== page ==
An elephant hawkmoth sitting on the trunk of the tree

Elephant hawkmoth by Margaret Holland

Moths: Elephant hawkmoth

Bedstraws

Sweet woodruff is a member of the bedstraw family of plants

Sweet woodruff, a kind of bedstraw, by Paul Lane

​​​​​Moths: Hummingbird hawkmoth, barred straw, red twin-spot carpet

Dandelion

A garden tiger moth caterpillar, or woolly bear, crawling up a plant stem

Garden tiger moth caterpillar by Amy Lewis

​​​​​Moths: Ruby tiger, muslin moth, white ermine, blood vein, garden tiger

Bramble

A beautiful white bramble flower open in the sunshine

Bramble flower by Vaughn Matthews

​​​​​​Moths: Peach blossom, buff arches
Butterflies: Green hairstreak, holly blue

Cock’s-foot

A ringlet butterfly perched on a grass seed head

Ringlet butterfly by Ross Hoddinott/2020VISION

​​​​Butterflies: Large skipper, meadow brown, ringlet, small skipper, speckled wood

Yorkshire fog

Moths: Lempke’s gold spot, lunar underwing
Butterflies: Marbled white, speckled wood, small skipper

Did you know? Caterpillars can grow 10,000-fold in just a few weeks – that’s like a baby growing to the size of a sperm whale!
A rural garden with a pond and wild overgrown areas for wildlife

Garden by Anna Williams

Leave untidy areas

Luckily, gardening for butterflies and moths doesn’t always involve that much work – feel free to take a back seat and let some areas of your outdoor space grow wild.

Plants you might see as weeds (like dandelions and brambles), long grass and leaf litter are crucial to many types of butterfly and moth. Some butterflies spend winter in a kind of hibernation amongst the leaf litter, while lots of moths spend the winter as pupae, all tucked up in their cocoons. They do this in the top layer of garden soil or in piles of leaves and plant debris on the ground – what better excuse to save your back and do a little less gardening? The caterpillars generally hatch after around two weeks and then eat almost constantly until they’re ready to pupate, shedding their skin a few times along the way to accommodate their extra bulk.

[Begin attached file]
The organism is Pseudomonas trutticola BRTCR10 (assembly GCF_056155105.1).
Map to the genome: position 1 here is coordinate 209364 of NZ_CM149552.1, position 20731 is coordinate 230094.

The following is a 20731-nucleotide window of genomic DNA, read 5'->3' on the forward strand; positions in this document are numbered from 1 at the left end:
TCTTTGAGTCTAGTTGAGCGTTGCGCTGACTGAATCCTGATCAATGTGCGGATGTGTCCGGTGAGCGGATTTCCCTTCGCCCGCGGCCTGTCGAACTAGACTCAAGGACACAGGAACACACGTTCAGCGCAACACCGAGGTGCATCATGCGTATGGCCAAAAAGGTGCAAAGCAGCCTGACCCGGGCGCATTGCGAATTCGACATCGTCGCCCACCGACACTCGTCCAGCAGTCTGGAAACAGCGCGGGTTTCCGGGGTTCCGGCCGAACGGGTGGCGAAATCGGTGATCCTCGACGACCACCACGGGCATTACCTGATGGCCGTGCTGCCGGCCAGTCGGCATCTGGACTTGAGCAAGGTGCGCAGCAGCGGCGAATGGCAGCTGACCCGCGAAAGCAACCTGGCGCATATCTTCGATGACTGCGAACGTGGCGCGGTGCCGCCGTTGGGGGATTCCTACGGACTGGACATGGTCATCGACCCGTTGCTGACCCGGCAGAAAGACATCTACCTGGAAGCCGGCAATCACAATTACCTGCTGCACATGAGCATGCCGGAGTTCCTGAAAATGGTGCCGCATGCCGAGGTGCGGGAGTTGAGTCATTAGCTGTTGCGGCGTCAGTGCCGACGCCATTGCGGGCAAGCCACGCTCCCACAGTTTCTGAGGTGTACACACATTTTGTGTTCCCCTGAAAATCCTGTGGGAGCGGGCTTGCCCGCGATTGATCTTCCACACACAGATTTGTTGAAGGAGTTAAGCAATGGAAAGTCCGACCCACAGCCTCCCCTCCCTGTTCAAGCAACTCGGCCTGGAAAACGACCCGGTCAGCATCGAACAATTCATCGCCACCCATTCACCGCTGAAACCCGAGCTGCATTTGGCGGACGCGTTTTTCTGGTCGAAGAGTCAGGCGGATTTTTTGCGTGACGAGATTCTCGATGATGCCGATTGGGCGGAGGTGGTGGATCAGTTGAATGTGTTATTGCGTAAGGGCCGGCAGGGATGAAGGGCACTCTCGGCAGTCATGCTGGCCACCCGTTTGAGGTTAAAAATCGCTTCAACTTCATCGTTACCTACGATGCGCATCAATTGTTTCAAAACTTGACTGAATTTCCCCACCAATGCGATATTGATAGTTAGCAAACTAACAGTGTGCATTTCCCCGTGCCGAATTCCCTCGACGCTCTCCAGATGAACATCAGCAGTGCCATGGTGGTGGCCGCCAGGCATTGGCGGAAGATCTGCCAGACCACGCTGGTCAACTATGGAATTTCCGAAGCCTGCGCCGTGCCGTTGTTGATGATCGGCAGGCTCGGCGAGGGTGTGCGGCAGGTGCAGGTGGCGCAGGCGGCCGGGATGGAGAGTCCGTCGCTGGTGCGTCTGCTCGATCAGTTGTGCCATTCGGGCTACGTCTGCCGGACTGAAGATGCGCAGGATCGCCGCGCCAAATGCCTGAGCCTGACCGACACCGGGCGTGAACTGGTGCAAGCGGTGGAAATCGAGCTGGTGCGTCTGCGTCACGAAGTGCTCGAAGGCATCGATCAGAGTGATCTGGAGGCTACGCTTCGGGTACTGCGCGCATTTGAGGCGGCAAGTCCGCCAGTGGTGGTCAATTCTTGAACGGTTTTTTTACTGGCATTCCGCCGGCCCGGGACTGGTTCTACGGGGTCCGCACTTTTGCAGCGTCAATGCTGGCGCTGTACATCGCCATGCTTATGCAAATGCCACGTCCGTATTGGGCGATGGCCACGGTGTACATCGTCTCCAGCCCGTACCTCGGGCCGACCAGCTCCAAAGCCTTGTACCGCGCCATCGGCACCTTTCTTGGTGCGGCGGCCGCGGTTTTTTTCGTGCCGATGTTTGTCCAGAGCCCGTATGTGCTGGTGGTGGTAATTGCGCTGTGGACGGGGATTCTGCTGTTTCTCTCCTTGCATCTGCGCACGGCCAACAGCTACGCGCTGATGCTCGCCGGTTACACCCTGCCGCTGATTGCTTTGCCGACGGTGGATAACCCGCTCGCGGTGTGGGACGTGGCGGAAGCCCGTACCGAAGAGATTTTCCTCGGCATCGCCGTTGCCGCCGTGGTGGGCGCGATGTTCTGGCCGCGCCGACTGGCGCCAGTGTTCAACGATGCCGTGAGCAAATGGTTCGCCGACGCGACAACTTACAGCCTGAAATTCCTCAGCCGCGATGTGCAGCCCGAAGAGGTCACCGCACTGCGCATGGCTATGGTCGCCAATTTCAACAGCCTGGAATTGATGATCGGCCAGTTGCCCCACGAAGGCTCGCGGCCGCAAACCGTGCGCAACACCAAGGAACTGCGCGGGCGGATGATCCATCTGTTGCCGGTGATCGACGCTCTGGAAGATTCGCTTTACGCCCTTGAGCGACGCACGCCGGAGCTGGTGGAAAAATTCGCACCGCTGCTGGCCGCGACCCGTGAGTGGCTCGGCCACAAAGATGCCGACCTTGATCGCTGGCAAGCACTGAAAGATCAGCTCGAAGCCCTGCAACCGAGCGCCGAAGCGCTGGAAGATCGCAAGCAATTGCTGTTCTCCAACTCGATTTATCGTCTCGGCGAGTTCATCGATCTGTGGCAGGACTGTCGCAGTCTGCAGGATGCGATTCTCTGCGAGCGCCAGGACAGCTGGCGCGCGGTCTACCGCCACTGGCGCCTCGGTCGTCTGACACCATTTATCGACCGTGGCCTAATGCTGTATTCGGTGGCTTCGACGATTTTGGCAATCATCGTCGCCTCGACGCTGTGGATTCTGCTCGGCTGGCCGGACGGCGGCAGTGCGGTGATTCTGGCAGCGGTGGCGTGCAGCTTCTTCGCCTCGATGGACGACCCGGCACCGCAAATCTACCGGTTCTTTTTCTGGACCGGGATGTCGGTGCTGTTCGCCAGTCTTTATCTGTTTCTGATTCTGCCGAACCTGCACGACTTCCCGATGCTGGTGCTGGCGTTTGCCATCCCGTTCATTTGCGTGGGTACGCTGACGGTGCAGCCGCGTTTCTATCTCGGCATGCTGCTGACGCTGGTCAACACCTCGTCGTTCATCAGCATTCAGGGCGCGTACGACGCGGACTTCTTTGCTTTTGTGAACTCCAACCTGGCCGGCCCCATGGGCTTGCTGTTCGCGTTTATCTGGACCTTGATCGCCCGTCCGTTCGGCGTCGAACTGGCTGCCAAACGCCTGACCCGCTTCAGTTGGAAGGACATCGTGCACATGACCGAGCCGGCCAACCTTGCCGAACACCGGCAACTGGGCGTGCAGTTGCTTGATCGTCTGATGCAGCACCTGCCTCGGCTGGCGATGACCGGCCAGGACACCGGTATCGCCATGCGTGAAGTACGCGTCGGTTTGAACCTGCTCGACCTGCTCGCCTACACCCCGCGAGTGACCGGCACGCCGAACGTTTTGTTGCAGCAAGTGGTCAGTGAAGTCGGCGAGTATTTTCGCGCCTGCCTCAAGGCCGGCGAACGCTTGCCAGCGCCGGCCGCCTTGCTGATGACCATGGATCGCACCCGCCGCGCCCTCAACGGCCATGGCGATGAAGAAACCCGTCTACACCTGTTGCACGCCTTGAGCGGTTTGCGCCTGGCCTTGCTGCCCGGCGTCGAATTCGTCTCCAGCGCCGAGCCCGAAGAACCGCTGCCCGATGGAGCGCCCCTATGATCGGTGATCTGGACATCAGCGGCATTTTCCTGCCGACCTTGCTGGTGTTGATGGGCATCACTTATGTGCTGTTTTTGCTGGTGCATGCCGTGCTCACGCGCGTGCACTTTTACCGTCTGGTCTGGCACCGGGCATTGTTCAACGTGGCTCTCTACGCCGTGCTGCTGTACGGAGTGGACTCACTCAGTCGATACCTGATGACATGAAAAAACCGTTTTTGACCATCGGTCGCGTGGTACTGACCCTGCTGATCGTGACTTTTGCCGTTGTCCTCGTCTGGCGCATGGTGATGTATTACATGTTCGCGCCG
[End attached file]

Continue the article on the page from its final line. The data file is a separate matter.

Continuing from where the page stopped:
Cultivate a chemical and peat-free garden

Pesticides and herbicides can kill moths, butterflies and their caterpillars when they feed on your plants. Organic gardening free from chemicals is one of the best ways to help all kinds of insects thrive in your garden. By cutting out, or at least cutting down on chemicals you’ll also see an increase in insects that help to naturally control garden ‘pests’.

Peat compost is also bad news for the environment. In fact, the effects of peat extraction are devastating.

The comparison between a healthy peat bog and one destroyed by peat extraction

The comparison between a healthy peat bog (by Ben Hall/2020VISION) and one destroyed by peat extraction

The peat in horticultural compost is ripped out of peat bogs. These incredible wild places formed many thousands of years ago as the waterlogged plants began decomposing very slowly; never completely breaking down and instead forming peat. As a result, peat is an incredible carbon store, and the world’s peatlands hold more than twice the carbon stored in all the world’s forests. Not only that, but they are invaluable habitats in their own right, home to rare carnivorous plants and some of the UK’s rarest butterflies and moths, like the large heath butterfly and argent and sable moth. Birds like snipe and dunlin breed on peatlands, and healthy peatland vegetation can even slow the flow of rainfall, helping to prevent flooding in local towns and villages.

Good peat compost is better than bad compost made with peat – all it takes is a little research. Peat-free compost is now available at places like B&Q, Waitrose and Wickes, though you might want to research further to find out how sustainable, ethical or effective some of the alternatives are. Some of the best peat-free composts include Dalefoot Composts, Carbon Gold and Sylva Grow.

More ways to take action for insects

Give our insects a Wilder Future

Butterflies, moths and other insects pollinate our crops, wildflowers and garden flowers; they feed bats, birds, amphibians and more creatures; and they bring us so much joy.

We don’t want to see them disappear – do you?

Please help us protect our incredible insects. By becoming a member, you’ll be supporting our work to safeguard peat bogs, plant new meadows and reintroduce locally extinct species to help insects flourish in our region once more.

Become a member today

Ross Hoddinott/2020VISION